Tesco’s withdrawal from retail banking is a victory for the status quo, says TERRY MURDEN
After the carnage of the financial crash that saw the demise of some famous names and left reputations in tatters there was much talk of a new generation of banks, including calls for a regional network devoted to simpler and more local needs.
Encouragement for so-called ‘challenger banks’ came from customers, politicians and the business community who yearned for a return to bank managers they knew at the golf club and products they could understand. Most of all they wanted competition and scale that did not overwhelm them.
At the time, I wrote a column for a Sunday paper saying this re-imagining of a less aggressive and oversized sector had some merit in bringing banking’s bloated belief in its invincibility down to earth, but it would not happen. Not in the way that the idealists hoped. Big banking was never going to go away, and would rebuild from the ruins of a financial blitzkreig.
Fifteen years on and we have seen the rise of challengers such as Atom, Starling and Metro with mixed results. The supermarkets believed they could use their own consumer dominance to carve out a share of the banking sector. In recent months that ambition has unravelled, first with Sainsbury’s and Tesco offloading their mortgage books and lately declaring a withdrawal from retail banking. The cost of having so much capital tied up in banking has simply proved too much of a burden.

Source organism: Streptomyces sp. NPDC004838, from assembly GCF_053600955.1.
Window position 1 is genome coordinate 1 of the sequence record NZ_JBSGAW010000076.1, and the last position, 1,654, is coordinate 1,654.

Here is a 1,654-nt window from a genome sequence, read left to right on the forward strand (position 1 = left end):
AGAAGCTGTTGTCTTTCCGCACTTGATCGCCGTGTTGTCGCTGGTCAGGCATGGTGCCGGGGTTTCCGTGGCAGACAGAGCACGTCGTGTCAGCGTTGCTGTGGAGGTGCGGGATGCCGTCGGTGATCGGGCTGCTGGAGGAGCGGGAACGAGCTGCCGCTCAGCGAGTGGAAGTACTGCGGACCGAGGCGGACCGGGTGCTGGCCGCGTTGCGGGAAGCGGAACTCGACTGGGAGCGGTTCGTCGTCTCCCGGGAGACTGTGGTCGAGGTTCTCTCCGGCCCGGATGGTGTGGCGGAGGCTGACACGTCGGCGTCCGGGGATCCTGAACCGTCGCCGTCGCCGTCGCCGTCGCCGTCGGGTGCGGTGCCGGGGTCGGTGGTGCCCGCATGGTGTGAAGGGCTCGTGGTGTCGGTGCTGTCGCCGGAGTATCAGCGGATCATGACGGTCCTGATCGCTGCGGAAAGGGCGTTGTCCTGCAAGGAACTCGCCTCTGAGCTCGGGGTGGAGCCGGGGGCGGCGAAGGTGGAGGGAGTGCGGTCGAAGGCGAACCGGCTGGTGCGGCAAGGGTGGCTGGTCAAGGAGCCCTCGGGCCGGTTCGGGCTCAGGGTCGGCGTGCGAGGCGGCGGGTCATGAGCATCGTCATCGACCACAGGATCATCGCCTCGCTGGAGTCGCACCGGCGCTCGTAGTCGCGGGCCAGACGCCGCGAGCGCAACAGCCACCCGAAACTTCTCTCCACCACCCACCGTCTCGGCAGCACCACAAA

A ‘big four’ seems to be the natural order, whether it’s banking (HSBC, Barclays, Lloyds, NatWest/RBS), accountancy (PwC, KPMG, EY, Deloitte) or supermarkets (Tesco, Sainsbury’s, Asda and Morrisons – though Aldi is now challenging the latter for fourth spot).
In truth we have always had challenger banks: TSB, Clydesdale and Yorkshire (which were later bolted on to the remnants of Northern Rock to become Virgin Money) as well as a nationwide network of small savings banks.
But the “majors” still rule the roost and the diminution of Sainsbury’s and Tesco are particularly painful for Scotland. Both based their operations in Edinburgh, offering some consolation for the loss of Bank of Scotland’s independence and the final humiliation served on Royal Bank of Scotland by its rebranding to NatWest and the effective relocation of its head office to London.
To add insult to Scottish injury, Tesco Bank had been a partnership between the supermarket group and RBS in 1997, but Tesco has now opted for a deal with Barclays. Tesco will receive an income for the use of its brand, and Barclays will participate in the Tesco Clubcard scheme, which is the UK’s largest loyalty programme. The retailer said the deal will help it trim its debts, strengthening the balance sheet and allowing it to be laser-focused on its core retail business.
NatWest/RBS is now applying its own laser focus to its performance following a difficult year that saw it lose its CEO and champion of enterprising females Alison Rose in the wake of the Nigel Farage fiasco.
The bank reports annual results on Friday and the market is looking for it to settle the CEO position, not least as it is being prepared for a possible sale of the government’s remaining shares. That process will draw a line under the bail-out that not only saved the big banks but ensured they would retain their dominant role.
Terry Murden held senior positions at The Sunday Times, The Scotsman, Scotland on Sunday and The Northern Echo and is now editor of Daily Business